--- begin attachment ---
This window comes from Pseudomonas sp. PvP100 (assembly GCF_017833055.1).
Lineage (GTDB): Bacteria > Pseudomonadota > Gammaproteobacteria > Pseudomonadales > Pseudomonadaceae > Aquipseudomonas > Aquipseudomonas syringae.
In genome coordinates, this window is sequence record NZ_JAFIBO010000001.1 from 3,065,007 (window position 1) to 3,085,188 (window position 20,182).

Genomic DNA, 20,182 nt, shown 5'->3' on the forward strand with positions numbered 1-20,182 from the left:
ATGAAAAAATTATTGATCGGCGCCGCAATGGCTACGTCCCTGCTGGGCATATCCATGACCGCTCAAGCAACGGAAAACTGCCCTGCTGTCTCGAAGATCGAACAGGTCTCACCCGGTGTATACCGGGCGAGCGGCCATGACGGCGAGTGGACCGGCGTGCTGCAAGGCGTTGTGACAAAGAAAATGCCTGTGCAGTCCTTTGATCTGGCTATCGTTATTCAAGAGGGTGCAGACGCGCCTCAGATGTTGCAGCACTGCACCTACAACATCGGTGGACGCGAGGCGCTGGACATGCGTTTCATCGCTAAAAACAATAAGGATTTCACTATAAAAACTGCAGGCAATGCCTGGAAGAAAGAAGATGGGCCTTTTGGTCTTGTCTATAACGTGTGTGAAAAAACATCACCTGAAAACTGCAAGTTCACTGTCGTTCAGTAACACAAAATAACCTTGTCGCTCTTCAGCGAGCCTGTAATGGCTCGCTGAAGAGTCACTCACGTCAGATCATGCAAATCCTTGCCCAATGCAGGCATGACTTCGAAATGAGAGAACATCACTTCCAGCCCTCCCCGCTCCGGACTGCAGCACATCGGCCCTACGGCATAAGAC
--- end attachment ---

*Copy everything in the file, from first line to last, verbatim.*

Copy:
This window comes from Pseudomonas sp. PvP100 (assembly GCF_017833055.1).
Lineage (GTDB): Bacteria > Pseudomonadota > Gammaproteobacteria > Pseudomonadales > Pseudomonadaceae > Aquipseudomonas > Aquipseudomonas syringae.
In genome coordinates, this window is sequence record NZ_JAFIBO010000001.1 from 3,065,007 (window position 1) to 3,085,188 (window position 20,182).

Genomic DNA, 20,182 nt, shown 5'->3' on the forward strand with positions numbered 1-20,182 from the left:
ATGAAAAAATTATTGATCGGCGCCGCAATGGCTACGTCCCTGCTGGGCATATCCATGACCGCTCAAGCAACGGAAAACTGCCCTGCTGTCTCGAAGATCGAACAGGTCTCACCCGGTGTATACCGGGCGAGCGGCCATGACGGCGAGTGGACCGGCGTGCTGCAAGGCGTTGTGACAAAGAAAATGCCTGTGCAGTCCTTTGATCTGGCTATCGTTATTCAAGAGGGTGCAGACGCGCCTCAGATGTTGCAGCACTGCACCTACAACATCGGTGGACGCGAGGCGCTGGACATGCGTTTCATCGCTAAAAACAATAAGGATTTCACTATAAAAACTGCAGGCAATGCCTGGAAGAAAGAAGATGGGCCTTTTGGTCTTGTCTATAACGTGTGTGAAAAAACATCACCTGAAAACTGCAAGTTCACTGTCGTTCAGTAACACAAAATAACCTTGTCGCTCTTCAGCGAGCCTGTAATGGCTCGCTGAAGAGTCACTCACGTCAGATCATGCAAATCCTTGCCCAATGCAGGCATGACTTCGAAATGAGAGAACATCACTTCCAGCCCTCCCCGCTCCGGACTGCAGCACATCGGCCCTACGGCATAAGAC